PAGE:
Thursday, July 19, 2012

Monday is Malachi Day! =)

Today's schedule isn't as busy as I originally thought it'd be, so instead of reading and commenting on Malachi Monday, I decided to do it now. Malachi is the last book of the Old Testament, which means that I'm done with my Old Testament daily readings that I had scheduled for the last two weeks.

This is now the length of my "checked off" list because I decided to read a book a day:
I'm amazed as I look at this list how much I learned by reading each book. I still have a ways to go, but I'm seeing the progress towards completing my New Years resolution of reading the Bible through this year. Thank you for doing it with me!

Join me as I read Malachi, but don't forget that what I write here are my initial observations. This is not a thorough study of Malachi, but rather a read through where I jot down a few notes and observations as I read. Therefore, do not take what I say here as fact.

1:1 By now we should figure out that we need to know the author, audience and purpose. Every single word, phrase, and paragraph is important. We should know what an oracle is after doing our read throughs of Old Testament books, but just in case you're just now joining us, an oracle is a revelation, prophesy, or a vision. God gave this vision to Malachi, whom I'm assuming is a prophet, and the message is for Israel - God's chosen people whom He loves.

1:2-5 Reminds me of a parent, telling a child before disciplining how much he/she is loved, but... what you did was wrong and there will be consequences.

1:6-14 Tells how the priests are offering imperfect sacrifices. A perfect sacrifice is a symbol of Christ who was the PERFECT SACRIFICE once and for all for our sins, and by offering the sacrifice of a blind, lame, or sick animal does not symbolize Christ - who was without sin (or without blemish). "Cursed be the cheat who has a male in his flock, and vows it, and yet sacrifices to the Lord what is blemished. For I am a great King, says the Lord of hosts, and my name will be feared among the nations." (1:14)

2:1-9 God has a lot to say to the Priests and it's not pleasantries. "If you will not listen, if you will not take it to heart to give honor to my name, says the Lord of hosts, then I will send the curse upon you and I will curse your blessings." God goes on to say what is expected of a priest, and they have failed to do this: "For the lips of a priest should guard knowledge, and people should seek instruction from his mouth, for he is the messenger of the Lord of hosts." (2:7)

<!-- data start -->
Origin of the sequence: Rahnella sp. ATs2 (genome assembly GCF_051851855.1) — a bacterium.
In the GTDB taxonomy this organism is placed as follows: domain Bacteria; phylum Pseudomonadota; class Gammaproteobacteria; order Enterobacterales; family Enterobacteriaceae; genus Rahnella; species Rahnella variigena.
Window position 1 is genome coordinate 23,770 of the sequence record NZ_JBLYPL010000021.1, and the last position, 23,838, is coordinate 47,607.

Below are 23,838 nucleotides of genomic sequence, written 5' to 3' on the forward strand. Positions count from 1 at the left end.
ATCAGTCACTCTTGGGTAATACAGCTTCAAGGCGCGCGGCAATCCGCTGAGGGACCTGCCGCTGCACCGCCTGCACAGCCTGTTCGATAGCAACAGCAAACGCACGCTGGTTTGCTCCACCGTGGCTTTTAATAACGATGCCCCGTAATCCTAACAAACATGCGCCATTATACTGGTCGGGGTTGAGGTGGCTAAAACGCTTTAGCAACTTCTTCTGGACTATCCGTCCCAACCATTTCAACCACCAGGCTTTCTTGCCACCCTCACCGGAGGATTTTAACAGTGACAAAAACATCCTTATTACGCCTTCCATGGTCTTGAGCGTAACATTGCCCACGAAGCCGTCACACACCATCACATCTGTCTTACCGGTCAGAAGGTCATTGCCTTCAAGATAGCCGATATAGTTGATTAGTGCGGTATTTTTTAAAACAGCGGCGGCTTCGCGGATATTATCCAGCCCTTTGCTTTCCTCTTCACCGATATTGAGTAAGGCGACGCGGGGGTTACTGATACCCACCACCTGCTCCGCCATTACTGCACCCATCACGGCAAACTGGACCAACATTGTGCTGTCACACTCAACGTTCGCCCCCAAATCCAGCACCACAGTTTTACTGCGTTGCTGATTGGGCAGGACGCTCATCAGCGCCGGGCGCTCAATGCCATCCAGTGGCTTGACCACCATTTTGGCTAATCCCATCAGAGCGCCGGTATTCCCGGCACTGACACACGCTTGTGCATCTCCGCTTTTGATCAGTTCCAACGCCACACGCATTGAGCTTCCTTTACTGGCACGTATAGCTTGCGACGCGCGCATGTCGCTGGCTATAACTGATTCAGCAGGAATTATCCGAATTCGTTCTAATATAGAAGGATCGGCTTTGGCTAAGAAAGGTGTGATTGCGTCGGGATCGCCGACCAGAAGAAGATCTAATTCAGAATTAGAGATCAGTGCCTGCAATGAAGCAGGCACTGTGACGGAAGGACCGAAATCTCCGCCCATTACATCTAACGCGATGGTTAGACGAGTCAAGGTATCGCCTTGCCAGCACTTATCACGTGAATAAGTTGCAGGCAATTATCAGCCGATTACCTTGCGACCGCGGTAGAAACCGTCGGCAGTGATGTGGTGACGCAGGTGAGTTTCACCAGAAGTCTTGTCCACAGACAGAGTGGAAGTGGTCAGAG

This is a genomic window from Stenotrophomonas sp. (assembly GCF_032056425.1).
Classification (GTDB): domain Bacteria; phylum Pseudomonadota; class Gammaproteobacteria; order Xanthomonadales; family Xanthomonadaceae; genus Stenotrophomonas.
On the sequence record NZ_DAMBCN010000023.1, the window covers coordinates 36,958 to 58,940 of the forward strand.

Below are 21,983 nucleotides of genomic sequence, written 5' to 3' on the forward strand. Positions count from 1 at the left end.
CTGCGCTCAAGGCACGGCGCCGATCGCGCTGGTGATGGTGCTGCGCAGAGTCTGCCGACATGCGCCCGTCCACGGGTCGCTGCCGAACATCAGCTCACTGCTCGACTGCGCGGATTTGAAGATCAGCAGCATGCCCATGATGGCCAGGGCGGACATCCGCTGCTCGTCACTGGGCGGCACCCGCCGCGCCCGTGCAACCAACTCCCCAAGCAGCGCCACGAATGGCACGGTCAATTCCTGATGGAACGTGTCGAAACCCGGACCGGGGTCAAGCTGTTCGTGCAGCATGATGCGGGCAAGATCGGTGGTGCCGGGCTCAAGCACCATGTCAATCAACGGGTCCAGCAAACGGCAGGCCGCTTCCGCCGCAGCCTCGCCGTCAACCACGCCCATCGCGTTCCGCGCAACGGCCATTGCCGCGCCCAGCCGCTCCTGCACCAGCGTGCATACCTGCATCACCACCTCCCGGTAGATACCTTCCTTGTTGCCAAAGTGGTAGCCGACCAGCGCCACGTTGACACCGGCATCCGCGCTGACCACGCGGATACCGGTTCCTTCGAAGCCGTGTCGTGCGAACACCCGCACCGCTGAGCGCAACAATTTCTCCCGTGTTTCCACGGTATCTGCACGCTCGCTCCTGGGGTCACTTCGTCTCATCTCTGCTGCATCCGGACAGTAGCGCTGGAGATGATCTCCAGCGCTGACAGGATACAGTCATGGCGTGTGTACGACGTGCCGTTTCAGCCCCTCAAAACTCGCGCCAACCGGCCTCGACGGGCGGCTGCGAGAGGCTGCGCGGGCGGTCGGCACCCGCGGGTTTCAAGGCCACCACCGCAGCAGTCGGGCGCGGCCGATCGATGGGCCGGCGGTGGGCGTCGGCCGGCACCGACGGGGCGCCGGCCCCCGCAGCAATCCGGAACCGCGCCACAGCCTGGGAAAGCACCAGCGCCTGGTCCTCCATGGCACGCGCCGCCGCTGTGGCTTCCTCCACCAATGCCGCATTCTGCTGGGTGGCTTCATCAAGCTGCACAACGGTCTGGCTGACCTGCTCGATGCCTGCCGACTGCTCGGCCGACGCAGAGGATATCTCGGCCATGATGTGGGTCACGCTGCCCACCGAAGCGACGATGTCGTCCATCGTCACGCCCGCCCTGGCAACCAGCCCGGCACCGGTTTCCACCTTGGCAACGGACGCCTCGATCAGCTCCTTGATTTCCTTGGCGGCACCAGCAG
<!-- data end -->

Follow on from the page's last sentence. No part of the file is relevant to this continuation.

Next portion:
Marriage is also highly symbolic of our relationship with Christ, for those who believe in Him as God are His bride. That intimate relationship between a husband and a wife symbolizes the bride/groom relationship with Christ. In 2:13-16 marriage has also been neglected. "Because the Lord was witness between you and the wife of your youth, to whom you have been faithless, though she is your companion and your wife by covenant. Did he not make them one, with a portion of the Spirit in their union? And what was the one God seeking? Godly offspring. So guard yourselves in your spirit, and let none of you be faithless to the wife of your youth. For the man who does not love his wife but divorces her, says the Lord, the God of Israel, covers his garment with violence, says the Lord of hosts. So guard yourselves in your spirit, and do not be faithless."

Okay, I'm going out on a limb here, but John the Baptist was a messenger on behalf of Christ, he came to "make straight the way of the Lord." (Isaiah 40:3) and the next verse "And the Lord whom you seek will suddenly come to his temple; and the messenger of the covenant in whom you delight, behold, he is coming, says the Lord of Hosts." (3:1) The Lord = Jesus Christ. Is this prophesying the coming of Jesus Christ? It goes back to the symbolism of the perfect sacrifice.... hmmmm.... I'm thinking out loud here... in verse 3:5 God says he will send the prophet Elijah before the day of the Lord, and when the Jews sent priests and Levites from Jerusalem to ask John the Baptist who he was, they were confused. They thought he was this prophet or Elijah whom this book makes reference. (Read John 1:19-28) This is most definitely something I want to dive further into, perhaps it will be a topic for a future blog... =)

I love 3:6, "For I the Lord do not change..." That is so reassuring to me.

4:10 "For behold the day is coming, burning like an oven, when all the arrogant and all evildoers will be stubble. The day that is coming shall set them ablaze, says the Lord of hosts, so that it will leave them neither root or branch. But for you who fear my name, the sun of righteousness shall rise with healing in its wings. You shall go out leaping like calves from the stall. And you shall tread down the wicked, for they will be ashes under the soles of your feet, on the day when I act, says the Lord of hosts." The coming of Christ is going to be a magnificent day for those who fear Him and put their trust in an unchanging, magnificent God!

Thank you so much for joining me on this incredible journey! I still have a ways to go and my list still seems daunting:
  • Leviticus
  • Numbers
  • Deuteronomy
  • Joshua
  • Judges
  • 1 Samuel
  • 2 Samuel
  • 1 Chronicles
  • 2 Chronicles
  • Nehemiah
  • Job
  • Psalms
  • Proverbs
  • Isiah
  • Jeremiah
  • Lamentations
  • Ezekiel
  • Daniel
  • Amos
  • Matthew
  • Mark
  • Luke
  • Acts
  • 1 Corinthians
  • 2 Corinthians
  • Galatians
  • Philippians
  • Colossians
  • 1 Thessalonians
  • 2 Thessalonians
  • 1 Timothy
  • 2 Timothy
  • Hebrews
  • Revelation
I have no doubt you'll be hearing from me again in the near future. I'm sure I'll be setting up a schedule to continue down that road of accountability, however, I don't think it would be wise to try and read and write on these books in one day! Until then....

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